I have written before about the voluntary work I have started doing. Last week I spent some time at a residential rehab where people go, usually for 2 weeks or so, for detoxification and stabilisation. I found it hard. A bit too close for comfort. For want of a better phrase, it was a sobering experience leaving me in a reflective state of mind.
“Rehab” has bizarrely glamorous connotations. We hear about one celebrity or another going off to rehab, often to luxury settings in stunning locations (see the example above). All clean eating, yoga, meditation and mindfulness. One facility in LA advertises itself as “pet friendly”. Another offers “recreational opportunities” including baking and miniature golf – an interesting combination. I can’t say either were high on my list of priorities in early sobriety !
The facility I visited was anything but glamorous. The setting is clean and basically furnished. It is clear that the staff are highly trained and care about the patients. But for the most part the patients themselves are socially disadvantaged. A lot have health problems, some as a consequence of their drinking. Many of them face housing problems, had a difficult time at school and were unemployed or in low paid jobs.
This brings home to me how fortunate I am. I was brought up in a stable family environment and never wanted for anything. I did well at school and later at university. I had a career as a lawyer and after I left the profession have continued to have a fulfilling career. I have a wonderful husband and two beautiful daughters. I am fit and healthy. If I had gone to rehab it would most likely have been to a private provider. I have everything those people don’t.
I wonder how they perceive me when I visit. They know I am a recovery coach which means that I am in recovery. So they know I have experienced addiction and am now abstinent. But I am quite well spoken – I have been described as “posh” in the past – I wear nice clothes and I look well. I don’t look like a stereotypical addict but I know I am an alcoholic, regardless of how I appear.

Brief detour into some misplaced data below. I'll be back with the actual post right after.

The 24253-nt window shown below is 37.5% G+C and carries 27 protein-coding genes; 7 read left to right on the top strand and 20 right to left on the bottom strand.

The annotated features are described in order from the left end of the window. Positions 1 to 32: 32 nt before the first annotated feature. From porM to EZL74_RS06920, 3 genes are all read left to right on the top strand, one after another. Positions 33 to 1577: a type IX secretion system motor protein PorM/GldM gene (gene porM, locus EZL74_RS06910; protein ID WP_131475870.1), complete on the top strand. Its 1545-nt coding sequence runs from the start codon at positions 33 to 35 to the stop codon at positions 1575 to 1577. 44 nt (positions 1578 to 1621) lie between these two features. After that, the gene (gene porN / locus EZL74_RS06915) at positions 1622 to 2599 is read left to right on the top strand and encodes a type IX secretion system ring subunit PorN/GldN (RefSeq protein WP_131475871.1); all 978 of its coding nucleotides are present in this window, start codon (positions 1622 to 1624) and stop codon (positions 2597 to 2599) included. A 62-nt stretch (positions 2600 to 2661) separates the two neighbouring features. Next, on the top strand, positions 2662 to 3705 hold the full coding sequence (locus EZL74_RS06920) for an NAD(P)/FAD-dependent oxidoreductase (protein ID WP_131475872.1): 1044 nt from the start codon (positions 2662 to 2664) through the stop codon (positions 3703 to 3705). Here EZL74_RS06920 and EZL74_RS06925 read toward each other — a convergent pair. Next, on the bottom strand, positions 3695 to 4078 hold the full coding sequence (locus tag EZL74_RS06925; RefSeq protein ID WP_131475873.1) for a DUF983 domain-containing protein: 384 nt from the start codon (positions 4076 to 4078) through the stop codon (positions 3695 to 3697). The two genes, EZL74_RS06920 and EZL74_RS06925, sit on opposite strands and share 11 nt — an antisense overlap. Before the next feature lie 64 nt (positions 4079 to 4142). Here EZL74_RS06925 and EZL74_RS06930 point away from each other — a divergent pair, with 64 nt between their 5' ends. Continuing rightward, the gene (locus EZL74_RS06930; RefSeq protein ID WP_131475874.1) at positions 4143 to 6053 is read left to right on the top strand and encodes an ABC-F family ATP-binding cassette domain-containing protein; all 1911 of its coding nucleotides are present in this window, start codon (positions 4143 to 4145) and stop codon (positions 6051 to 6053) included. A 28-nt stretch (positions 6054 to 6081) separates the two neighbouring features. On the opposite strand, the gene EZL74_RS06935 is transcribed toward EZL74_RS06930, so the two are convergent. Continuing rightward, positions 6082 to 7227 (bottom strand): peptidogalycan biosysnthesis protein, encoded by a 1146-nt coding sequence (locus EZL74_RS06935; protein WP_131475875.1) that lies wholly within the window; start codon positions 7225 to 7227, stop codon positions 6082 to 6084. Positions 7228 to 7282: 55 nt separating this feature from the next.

I am finding this tricky. I want to engage with the people I met at rehab. I want to support them on their recovery journey and empower them to achieve and maintain sobriety. I want them to know they are not alone and to be able to talk to someone who “gets it”. My recovery has been painfully lonely, although that is getting better over time especially as Club Sober is going well. If I can help someone not to feel so isolated, that has to be a good thing.
I think the same applies with my fellow recovery coaches. With one or two exceptions I don’t have very much in common with them. Apart from one things that is – WE ARE ALL ADDICTS and surely that is what matters most. Whichever path we took to arrive where are now, doesn’t matter.
So at the moment I feel as if I have to prove myself. It is exactly the same as when I tell my friends, family etc. people I had a problem with alcohol, even using the dreaded “A” word, a lot of them don’t believe me. I don’t tell very many people partly because this response has put me off, leading to a heightened sense of disconnect and isolation. I know I need to stick at it and in time, people will see that I have something worthwhile to give. I am kind, compassionate and empathic. I am honest and open and not afraid to practice tough love.
I have wondered about changing the way I dress or trying to speak differently. But it’s not as if I waltz in in designer clothes or formal office wear – when I am volunteering I dress casually, usually in jeans. My voice is not plummy and I talk about normal “stuff” using normal words. I don’t think I can change this. I am hoping that over time people will get to know and hopefully like, the real me and to see that I have something genuine and worthwhile to give.